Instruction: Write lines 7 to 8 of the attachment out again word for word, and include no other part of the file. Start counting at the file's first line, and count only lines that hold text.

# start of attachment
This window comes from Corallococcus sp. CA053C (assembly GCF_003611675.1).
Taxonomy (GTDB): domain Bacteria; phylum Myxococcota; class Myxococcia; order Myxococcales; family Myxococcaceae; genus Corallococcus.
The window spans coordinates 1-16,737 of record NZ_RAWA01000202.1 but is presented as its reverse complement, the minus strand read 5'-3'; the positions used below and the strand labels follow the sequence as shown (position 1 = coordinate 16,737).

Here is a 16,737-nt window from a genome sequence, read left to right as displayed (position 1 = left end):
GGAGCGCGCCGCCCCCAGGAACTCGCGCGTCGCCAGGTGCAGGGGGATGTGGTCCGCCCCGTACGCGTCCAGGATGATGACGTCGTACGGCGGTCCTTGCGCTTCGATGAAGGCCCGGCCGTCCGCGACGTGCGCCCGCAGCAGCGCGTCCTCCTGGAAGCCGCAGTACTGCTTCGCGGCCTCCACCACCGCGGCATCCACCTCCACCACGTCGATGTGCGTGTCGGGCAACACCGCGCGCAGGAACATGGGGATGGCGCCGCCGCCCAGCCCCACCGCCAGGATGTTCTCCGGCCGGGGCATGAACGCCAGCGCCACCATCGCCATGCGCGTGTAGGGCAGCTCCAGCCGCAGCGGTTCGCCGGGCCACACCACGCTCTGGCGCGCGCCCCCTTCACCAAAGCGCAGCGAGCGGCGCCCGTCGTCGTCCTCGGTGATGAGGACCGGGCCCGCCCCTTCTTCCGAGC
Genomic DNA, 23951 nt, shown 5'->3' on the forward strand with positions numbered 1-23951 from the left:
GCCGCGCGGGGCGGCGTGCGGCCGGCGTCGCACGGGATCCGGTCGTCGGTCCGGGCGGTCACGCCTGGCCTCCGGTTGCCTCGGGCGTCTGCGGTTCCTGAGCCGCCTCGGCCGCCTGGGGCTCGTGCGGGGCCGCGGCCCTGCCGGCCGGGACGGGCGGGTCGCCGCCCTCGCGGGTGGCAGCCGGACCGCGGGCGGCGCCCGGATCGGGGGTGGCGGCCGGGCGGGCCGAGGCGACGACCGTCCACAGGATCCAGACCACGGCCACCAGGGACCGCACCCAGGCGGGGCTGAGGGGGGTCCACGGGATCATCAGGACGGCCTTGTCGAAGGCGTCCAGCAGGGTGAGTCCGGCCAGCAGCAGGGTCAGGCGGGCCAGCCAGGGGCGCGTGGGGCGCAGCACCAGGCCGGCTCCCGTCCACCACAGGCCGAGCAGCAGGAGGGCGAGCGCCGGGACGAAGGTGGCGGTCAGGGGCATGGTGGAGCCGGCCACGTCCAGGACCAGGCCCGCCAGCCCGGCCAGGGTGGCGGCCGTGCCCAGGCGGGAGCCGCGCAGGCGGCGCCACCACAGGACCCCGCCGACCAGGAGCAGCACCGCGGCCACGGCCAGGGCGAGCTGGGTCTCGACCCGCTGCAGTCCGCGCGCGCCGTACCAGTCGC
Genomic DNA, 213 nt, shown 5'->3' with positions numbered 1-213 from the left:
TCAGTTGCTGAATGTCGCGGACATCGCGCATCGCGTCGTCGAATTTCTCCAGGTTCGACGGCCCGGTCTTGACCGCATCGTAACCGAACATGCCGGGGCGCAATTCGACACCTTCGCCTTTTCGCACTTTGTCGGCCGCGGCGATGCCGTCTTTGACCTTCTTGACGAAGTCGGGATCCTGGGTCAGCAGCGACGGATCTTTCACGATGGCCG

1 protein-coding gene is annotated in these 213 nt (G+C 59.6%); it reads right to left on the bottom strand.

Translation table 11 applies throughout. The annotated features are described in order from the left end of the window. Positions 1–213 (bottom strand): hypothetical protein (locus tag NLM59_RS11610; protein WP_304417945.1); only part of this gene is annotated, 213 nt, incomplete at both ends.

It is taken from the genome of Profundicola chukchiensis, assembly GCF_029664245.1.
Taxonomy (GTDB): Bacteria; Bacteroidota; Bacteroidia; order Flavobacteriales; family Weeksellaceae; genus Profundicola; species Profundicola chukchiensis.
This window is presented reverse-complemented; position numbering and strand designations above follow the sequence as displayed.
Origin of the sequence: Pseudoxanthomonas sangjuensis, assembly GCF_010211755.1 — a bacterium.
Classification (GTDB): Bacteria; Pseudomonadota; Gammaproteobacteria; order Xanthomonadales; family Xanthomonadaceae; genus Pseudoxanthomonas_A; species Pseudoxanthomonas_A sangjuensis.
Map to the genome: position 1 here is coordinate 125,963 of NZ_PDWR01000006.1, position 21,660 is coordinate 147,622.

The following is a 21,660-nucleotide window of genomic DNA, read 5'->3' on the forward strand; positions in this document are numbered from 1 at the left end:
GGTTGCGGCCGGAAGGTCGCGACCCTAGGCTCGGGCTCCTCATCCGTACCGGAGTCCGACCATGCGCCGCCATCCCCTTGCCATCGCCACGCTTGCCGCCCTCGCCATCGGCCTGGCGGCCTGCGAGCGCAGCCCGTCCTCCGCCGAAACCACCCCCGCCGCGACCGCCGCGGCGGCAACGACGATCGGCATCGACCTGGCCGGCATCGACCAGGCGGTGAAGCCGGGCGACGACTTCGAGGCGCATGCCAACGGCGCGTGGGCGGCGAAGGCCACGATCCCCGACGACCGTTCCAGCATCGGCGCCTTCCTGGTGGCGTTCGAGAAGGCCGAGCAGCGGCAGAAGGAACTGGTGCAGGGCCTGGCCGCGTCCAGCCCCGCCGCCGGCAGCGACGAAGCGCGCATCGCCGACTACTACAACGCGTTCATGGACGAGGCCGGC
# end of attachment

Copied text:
GCCGCGCGGGGCGGCGTGCGGCCGGCGTCGCACGGGATCCGGTCGTCGGTCCGGGCGGTCACGCCTGGCCTCCGGTTGCCTCGGGCGTCTGCGGTTCCTGAGCCGCCTCGGCCGCCTGGGGCTCGTGCGGGGCCGCGGCCCTGCCGGCCGGGACGGGCGGGTCGCCGCCCTCGCGGGTGGCAGCCGGACCGCGGGCGGCGCCCGGATCGGGGGTGGCGGCCGGGCGGGCCGAGGCGACGACCGTCCACAGGATCCAGACCACGGCCACCAGGGACCGCACCCAGGCGGGGCTGAGGGGGGTCCACGGGATCATCAGGACGGCCTTGTCGAAGGCGTCCAGCAGGGTGAGTCCGGCCAGCAGCAGGGTCAGGCGGGCCAGCCAGGGGCGCGTGGGGCGCAGCACCAGGCCGGCTCCCGTCCACCACAGGCCGAGCAGCAGGAGGGCGAGCGCCGGGACGAAGGTGGCGGTCAGGGGCATGGTGGAGCCGGCCACGTCCAGGACCAGGCCCGCCAGCCCGGCCAGGGTGGCGGCCGTGCCCAGGCGGGAGCCGCGCAGGCGGCGCCACCACAGGACCCCGCCGACCAGGAGCAGCACCGCGGCCACGGCCAGGGCGAGCTGGGTCTCGACCCGCTGCAGTCCGCGCGCGCCGTACCAGTCGC
Genomic DNA, 213 nt, shown 5'->3' with positions numbered 1-213 from the left: